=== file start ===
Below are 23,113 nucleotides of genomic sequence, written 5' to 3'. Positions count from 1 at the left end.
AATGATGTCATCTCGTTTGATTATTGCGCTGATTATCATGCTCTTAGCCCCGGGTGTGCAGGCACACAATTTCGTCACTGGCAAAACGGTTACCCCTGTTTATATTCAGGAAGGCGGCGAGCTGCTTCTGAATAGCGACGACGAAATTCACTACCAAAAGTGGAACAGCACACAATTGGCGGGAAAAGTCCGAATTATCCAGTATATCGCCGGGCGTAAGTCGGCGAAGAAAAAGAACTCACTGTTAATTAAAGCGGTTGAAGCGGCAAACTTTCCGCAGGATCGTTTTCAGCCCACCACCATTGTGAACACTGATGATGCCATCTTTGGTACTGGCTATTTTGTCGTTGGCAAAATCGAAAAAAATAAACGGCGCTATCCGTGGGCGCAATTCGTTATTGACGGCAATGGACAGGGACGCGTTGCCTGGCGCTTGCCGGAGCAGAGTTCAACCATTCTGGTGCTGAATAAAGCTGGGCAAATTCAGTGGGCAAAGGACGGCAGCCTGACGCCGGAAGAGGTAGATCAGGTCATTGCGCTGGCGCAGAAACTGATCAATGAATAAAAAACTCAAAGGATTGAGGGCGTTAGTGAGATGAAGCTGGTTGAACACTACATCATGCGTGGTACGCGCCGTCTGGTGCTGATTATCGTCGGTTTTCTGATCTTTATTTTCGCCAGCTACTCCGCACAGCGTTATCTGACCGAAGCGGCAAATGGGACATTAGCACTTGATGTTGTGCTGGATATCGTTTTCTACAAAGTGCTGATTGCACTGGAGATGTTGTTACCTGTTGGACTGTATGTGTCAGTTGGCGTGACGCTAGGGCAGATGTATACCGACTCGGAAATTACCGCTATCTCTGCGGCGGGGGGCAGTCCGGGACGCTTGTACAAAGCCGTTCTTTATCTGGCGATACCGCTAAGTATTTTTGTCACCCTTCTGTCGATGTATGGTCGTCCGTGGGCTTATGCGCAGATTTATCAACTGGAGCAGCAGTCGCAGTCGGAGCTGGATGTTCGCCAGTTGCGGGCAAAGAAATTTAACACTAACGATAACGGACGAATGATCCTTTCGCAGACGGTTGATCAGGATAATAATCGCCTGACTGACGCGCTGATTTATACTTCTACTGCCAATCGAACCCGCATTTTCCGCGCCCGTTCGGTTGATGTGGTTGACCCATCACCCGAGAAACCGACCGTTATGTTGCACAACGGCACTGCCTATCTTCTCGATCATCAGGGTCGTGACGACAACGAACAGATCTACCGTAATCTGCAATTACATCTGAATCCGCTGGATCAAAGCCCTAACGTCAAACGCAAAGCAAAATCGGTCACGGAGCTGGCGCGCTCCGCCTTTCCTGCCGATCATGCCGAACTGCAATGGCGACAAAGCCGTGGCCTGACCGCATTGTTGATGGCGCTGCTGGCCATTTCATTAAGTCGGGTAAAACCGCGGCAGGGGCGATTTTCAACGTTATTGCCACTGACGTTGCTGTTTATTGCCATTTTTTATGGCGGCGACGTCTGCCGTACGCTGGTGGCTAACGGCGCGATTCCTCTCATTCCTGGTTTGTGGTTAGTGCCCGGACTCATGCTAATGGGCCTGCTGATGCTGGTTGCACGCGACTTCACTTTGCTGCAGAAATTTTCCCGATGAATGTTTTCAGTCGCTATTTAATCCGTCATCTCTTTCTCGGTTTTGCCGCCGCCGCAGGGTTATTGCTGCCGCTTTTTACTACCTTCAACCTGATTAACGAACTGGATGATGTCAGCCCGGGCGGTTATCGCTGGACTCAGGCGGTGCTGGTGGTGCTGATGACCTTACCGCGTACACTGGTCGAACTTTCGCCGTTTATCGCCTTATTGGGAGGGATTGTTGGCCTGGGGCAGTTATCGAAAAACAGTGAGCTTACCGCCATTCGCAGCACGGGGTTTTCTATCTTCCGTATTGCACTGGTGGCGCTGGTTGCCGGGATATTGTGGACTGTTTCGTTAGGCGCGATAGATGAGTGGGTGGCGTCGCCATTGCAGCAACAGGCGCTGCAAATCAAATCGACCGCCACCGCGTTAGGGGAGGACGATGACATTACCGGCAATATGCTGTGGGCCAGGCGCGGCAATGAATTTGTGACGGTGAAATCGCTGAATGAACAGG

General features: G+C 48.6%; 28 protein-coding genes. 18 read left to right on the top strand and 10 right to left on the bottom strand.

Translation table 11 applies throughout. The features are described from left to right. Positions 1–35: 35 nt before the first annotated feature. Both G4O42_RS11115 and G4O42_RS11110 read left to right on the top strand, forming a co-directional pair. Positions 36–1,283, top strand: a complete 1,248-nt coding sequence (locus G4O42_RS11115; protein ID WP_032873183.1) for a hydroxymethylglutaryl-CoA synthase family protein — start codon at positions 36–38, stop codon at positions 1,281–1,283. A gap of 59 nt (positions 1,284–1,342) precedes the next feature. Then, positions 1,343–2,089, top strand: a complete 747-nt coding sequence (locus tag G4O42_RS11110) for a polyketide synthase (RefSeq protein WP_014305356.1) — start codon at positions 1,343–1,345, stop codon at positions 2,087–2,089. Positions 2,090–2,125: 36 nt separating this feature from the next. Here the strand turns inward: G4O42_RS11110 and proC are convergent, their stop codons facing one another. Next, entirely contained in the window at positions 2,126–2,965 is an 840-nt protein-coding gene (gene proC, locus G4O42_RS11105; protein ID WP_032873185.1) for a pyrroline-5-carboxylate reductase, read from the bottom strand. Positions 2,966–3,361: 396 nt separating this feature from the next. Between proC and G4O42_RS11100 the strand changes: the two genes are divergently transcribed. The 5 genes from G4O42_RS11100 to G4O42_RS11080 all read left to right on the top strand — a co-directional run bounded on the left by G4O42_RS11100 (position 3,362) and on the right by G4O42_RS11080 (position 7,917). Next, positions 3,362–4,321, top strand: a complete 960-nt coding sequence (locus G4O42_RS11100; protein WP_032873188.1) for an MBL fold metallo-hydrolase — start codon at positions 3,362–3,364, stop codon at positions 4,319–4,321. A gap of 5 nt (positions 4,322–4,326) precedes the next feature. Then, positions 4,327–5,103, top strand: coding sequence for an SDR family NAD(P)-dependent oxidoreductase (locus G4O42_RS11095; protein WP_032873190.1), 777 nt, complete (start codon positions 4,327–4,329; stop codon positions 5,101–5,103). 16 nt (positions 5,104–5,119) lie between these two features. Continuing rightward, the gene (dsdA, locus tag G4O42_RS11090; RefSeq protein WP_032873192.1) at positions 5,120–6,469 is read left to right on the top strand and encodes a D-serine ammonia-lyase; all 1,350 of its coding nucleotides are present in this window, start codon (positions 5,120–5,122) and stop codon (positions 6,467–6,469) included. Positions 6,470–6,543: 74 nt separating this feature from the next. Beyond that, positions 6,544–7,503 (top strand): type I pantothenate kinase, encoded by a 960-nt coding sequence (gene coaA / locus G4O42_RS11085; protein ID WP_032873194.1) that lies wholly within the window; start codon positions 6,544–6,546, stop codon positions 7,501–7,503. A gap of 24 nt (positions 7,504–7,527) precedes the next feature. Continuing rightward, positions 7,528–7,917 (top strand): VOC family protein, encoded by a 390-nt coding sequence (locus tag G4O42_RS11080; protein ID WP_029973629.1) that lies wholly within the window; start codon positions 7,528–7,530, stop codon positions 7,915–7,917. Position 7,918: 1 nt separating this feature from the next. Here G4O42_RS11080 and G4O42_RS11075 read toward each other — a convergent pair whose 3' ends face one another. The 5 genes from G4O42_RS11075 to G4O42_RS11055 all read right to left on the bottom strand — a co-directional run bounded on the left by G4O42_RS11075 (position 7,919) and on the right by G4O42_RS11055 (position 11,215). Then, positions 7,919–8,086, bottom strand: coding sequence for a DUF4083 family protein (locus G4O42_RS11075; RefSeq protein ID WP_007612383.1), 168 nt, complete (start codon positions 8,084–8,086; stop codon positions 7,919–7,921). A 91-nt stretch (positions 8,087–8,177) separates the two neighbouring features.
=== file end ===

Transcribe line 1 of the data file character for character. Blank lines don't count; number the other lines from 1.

Below are 23,113 nucleotides of genomic sequence, written 5' to 3'. Positions count from 1 at the left end.